With my son’s two year birthday on the horizon, we knew it was nearing time we bid adieu to his pacifier that he so lovingly refers to as “Nani” (nah-knee). For nearly two years this tiny thing made of plastic and silicone has been my son’s security blanket, just as much of a crutch to me as it was him.
I never intended to use a pacifier on him. Part of that whole “nipple confusion” crap. It wasn’t until I hauled him into urgent care when he was about three weeks old due to his non-stop screaming that the pediatrician told me to try a pacifier. Sure enough, that was gold. I popped that baby into his mouth and never looked back.
I knew there would be a price to pay later, but I never really worried about weaning him off of it. It was definitely marked as “We’ll cross that bridge when we come to it.” To my surprise, I found myself at the foot of that bridge last week after my son’s first dentist appointment.
My son did as good as to be expected for a not-quite-two-year old, and the doctor raved about how good his enamel was and his mouth full of teeth. However, he did show us how his two front teeth are starting to bow out slightly due to the paci use. He said as long as he is off the binky by three years old, the teeth will shift back to normal. He wasn’t overly concerned about it, as I’m sure he sees it a lot. But there it was, a flashing sign telling me that Nani had to go.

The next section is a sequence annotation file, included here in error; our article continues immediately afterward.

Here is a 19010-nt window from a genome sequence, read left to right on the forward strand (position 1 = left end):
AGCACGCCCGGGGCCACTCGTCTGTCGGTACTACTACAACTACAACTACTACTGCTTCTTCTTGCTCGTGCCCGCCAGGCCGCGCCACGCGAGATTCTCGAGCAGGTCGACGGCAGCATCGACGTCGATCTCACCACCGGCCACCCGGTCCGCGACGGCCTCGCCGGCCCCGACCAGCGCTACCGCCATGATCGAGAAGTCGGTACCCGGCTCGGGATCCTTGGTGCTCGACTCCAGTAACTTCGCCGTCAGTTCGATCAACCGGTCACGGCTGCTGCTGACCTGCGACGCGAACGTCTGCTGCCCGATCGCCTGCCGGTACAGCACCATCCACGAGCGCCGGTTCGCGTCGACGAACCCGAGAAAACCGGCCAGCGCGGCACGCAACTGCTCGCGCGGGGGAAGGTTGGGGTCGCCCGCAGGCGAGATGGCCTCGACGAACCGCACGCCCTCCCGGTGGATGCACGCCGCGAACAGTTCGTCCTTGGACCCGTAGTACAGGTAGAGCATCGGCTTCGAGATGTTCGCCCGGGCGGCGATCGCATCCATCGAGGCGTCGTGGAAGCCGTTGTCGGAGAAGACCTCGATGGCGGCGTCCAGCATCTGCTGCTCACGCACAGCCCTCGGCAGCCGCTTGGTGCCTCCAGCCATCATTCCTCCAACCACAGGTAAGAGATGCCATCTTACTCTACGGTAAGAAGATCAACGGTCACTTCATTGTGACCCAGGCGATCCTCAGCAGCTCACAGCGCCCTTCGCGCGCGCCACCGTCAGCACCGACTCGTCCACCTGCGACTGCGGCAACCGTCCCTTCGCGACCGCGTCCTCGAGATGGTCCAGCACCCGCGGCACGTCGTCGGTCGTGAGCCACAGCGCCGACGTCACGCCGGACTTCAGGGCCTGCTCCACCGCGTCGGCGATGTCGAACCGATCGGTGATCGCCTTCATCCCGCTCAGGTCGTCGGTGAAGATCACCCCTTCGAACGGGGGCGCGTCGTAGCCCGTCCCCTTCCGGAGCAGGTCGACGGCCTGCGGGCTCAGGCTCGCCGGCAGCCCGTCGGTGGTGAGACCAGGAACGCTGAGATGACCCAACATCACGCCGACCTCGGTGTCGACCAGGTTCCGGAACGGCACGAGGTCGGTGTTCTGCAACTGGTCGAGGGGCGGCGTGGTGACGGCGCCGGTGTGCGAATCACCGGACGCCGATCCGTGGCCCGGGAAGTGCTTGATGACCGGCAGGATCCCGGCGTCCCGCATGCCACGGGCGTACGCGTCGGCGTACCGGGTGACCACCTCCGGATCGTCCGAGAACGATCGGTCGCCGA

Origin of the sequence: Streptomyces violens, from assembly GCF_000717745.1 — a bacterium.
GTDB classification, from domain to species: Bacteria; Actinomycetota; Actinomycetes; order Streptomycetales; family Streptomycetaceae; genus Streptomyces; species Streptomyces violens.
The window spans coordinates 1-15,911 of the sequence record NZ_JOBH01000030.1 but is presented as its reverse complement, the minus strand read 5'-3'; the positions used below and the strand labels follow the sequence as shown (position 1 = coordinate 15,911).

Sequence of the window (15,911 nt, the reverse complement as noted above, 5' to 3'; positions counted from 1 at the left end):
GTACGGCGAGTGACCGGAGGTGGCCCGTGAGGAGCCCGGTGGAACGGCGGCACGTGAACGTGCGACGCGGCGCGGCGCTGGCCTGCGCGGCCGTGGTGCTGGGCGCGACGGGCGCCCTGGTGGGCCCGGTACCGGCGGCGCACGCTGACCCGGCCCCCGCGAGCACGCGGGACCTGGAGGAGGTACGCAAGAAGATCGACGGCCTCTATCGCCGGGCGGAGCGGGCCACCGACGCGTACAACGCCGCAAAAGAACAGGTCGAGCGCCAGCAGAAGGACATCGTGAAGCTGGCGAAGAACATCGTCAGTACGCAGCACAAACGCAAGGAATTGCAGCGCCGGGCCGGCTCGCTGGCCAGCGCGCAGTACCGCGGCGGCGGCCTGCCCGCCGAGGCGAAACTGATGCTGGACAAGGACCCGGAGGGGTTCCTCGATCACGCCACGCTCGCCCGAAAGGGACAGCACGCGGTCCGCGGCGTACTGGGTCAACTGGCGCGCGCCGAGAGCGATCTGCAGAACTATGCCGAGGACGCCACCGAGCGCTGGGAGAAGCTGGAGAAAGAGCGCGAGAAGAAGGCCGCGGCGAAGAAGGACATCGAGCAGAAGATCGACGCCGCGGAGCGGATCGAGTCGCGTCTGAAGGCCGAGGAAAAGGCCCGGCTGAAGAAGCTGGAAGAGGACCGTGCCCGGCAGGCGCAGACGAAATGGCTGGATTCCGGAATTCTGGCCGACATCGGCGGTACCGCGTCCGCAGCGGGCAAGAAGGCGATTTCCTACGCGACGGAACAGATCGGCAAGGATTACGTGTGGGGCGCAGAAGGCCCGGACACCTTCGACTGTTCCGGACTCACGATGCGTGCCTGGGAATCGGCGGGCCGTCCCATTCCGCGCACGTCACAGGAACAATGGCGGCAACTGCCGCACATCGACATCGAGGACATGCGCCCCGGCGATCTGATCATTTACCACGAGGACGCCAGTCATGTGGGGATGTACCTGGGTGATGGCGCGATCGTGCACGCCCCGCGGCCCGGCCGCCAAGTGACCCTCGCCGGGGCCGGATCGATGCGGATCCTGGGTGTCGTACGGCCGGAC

My husband and I decided that quitting cold turkey was the way to go. The good and bad of my son’s paci use was it was limited to sleep time. The good is that he wasn’t so attached to it that it was in his mouth 24/7. The bad — he’s never been the best sleeper, and the paci provided a little bit of solace. So I knew removing Nani from the equation was going to mean less sleep for all of us, at least for a while.
Night one was fairly rough. It was about an hour of crying, calling out for his “Nani.” With “Mama” thrown in there everyone once in a while behind desperate pleas, it was enough to make my heart break. Fortunately, my husband was manning this breakdown and stayed with our son in his room until he calmed down enough to fall asleep. This was repeated once more during the night.
The days following have progressed much smoother, to the point that he may ask for his Nani only once a day. But with the removal of that crutch, it’s become apparent that our son has not quite learned how to fall asleep on his own yet. So we have more work a head of us. Feel free to send wine.